How’s the war going? It all depends on who’s talking — or writing. Do you go with the doubters-at-a-distance who’ve been saying the war was lost even before it began? Or with the separate but equally sure experts who’ve been assuring us we’re on the verge of victory — for years now.
Do we finally admit all is lost when the next IED or car bomb takes its toll? Not just on the ground but in the spirit. It’s tempting. Enough has been more than enough. And yet not enough for Americans to accept defeat. We’ve been here before. In Korea. In Vietnam. Through unity and division, advance and retreat and stalemate. There are no guarantees in history, only the inescapable responsibility of making it, however much we might prefer not to.
We scan the headlines looking for hope. Should we take heart from the latest news out of Anbar, where Sunni chieftains have finally decided to team up with the Americans against the terrorists who’ve been horning in on their traditional territory? The change there has been the most dramatic — and most welcome — of the war’s various ups and downs and sidewayses.
Remember when Anbar was the Triangle of Death, and even the professional optimists were admitting it was lost? It hasn’t been too long — just last year — since the Marine Corps’ chief of intelligence was quoted in the Washington Post as having given up hope for that province. He was said to have concluded that the prospects of securing the Sunni heartland “are dim and that there is almost nothing the U.S. military can do to improve the situation there.”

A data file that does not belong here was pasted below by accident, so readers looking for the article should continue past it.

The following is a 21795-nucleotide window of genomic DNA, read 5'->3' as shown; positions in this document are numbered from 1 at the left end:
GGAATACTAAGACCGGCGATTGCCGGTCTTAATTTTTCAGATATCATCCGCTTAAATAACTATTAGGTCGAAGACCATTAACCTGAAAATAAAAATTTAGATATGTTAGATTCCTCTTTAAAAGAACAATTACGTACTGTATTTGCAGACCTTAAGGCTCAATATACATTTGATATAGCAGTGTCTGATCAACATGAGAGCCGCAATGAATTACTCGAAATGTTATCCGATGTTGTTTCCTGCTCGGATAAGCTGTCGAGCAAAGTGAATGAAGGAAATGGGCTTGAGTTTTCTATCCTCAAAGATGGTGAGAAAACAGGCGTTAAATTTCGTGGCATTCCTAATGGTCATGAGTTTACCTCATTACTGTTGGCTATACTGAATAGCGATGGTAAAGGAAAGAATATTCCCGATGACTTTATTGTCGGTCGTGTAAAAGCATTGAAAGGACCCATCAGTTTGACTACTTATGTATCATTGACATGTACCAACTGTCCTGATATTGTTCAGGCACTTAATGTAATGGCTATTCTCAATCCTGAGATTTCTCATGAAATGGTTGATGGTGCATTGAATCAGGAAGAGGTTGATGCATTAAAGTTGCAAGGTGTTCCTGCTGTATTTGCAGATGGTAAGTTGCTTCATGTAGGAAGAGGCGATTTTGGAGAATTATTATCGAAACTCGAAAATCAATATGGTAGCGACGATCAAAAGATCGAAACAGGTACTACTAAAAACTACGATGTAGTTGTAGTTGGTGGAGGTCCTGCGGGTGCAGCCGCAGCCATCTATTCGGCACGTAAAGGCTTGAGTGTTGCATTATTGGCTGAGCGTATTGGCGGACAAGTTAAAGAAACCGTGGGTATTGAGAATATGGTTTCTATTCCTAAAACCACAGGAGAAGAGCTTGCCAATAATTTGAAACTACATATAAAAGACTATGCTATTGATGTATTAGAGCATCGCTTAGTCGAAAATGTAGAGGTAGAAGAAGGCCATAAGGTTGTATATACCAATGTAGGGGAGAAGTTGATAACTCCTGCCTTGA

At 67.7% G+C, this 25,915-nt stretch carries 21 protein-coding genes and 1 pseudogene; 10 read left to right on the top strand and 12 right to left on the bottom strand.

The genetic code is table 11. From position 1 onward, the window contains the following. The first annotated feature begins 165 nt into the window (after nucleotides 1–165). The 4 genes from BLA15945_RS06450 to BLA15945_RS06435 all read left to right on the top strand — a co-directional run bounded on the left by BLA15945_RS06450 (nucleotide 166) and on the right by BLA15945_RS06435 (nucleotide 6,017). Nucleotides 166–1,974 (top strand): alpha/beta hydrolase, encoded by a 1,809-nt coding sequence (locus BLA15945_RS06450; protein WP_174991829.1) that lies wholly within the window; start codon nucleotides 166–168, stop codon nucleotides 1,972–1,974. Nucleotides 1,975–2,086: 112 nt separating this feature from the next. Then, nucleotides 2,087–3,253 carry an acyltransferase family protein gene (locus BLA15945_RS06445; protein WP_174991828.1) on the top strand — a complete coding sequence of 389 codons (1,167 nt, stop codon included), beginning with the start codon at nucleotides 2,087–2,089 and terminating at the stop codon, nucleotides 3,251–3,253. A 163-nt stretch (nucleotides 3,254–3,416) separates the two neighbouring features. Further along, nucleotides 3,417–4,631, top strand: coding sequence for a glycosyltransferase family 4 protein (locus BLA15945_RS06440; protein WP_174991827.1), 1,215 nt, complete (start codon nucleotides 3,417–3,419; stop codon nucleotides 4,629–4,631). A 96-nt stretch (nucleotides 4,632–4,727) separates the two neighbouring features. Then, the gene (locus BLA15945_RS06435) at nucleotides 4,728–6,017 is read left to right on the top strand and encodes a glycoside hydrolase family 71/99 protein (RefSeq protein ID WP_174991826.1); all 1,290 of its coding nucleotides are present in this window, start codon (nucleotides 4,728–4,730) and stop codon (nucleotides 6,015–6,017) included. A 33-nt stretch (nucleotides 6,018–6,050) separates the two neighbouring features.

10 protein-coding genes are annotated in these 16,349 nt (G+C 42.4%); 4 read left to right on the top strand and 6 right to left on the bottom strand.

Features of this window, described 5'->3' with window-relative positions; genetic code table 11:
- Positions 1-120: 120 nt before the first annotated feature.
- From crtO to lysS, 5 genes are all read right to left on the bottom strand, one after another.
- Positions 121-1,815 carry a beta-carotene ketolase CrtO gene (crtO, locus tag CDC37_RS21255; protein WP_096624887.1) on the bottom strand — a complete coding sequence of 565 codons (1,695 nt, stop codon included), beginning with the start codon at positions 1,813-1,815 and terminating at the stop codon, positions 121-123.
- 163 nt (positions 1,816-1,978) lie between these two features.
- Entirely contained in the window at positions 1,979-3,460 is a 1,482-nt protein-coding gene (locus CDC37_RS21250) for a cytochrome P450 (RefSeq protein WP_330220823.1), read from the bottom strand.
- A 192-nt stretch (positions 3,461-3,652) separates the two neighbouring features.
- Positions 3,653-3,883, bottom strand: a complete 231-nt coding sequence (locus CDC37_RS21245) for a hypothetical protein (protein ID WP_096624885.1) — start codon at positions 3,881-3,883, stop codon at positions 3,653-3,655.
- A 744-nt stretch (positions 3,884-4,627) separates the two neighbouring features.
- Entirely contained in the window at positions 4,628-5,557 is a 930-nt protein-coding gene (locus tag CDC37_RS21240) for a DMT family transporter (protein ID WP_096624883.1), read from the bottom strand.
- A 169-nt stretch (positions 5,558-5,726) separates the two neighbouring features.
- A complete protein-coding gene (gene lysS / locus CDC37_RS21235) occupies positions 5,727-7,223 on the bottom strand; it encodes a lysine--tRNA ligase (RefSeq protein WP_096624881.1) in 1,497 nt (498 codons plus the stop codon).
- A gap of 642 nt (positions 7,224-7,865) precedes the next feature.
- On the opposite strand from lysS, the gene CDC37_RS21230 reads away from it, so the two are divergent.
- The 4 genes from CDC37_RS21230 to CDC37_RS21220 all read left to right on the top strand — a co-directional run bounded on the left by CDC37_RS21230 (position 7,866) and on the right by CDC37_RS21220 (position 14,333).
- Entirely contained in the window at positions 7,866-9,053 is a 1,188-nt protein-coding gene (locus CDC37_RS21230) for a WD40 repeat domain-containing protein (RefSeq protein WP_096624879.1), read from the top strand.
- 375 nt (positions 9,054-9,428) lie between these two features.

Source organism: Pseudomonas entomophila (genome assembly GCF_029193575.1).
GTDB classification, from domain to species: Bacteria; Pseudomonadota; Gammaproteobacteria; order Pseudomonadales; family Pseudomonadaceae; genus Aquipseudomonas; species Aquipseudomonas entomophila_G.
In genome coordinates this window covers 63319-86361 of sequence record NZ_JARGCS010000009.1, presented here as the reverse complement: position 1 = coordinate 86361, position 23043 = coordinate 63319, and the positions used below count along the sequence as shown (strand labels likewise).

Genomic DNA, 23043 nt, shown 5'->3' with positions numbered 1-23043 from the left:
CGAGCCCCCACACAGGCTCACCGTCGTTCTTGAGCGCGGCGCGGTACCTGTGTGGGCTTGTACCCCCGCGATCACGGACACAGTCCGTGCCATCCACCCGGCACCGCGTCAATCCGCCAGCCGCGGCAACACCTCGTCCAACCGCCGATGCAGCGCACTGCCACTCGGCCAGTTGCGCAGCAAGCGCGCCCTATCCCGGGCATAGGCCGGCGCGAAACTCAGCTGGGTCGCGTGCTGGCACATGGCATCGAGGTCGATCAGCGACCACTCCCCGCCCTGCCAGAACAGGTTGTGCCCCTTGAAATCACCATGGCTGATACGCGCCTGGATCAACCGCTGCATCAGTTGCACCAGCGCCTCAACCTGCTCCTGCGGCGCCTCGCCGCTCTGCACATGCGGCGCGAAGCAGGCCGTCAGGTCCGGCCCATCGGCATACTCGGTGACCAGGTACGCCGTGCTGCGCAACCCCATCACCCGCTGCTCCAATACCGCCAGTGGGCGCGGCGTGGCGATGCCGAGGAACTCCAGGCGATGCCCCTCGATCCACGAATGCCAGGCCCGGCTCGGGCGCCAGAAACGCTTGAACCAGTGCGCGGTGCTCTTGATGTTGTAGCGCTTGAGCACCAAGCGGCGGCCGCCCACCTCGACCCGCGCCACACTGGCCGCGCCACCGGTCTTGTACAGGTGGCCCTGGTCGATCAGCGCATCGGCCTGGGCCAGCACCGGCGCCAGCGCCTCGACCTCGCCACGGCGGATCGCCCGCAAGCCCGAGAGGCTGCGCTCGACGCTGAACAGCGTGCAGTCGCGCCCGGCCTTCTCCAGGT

The absence of any effective government in that western province, according to his report, had created “a vacuum that has been filled by the insurgent group al-Qaida in Iraq, which has become the province’s most significant political force.”
But that was before David Petraeus had taken command of Coalition forces, and before the surge he’d planned — and the 30,000 additional troops he’d requested to carry it out — had begun to have their effect. It was also before it had become clear that al-Qaida had overplayed its hand, as fanatics always do, by trying to push around the local sheiks. Things now look as good in Anbar as they looked bad a year ago.
The pendulum has swung — but could swing back again. War is uncertain hell. As an American general named Eisenhower once noted, “Every war will surprise you.” This one certainly has. Again and again.
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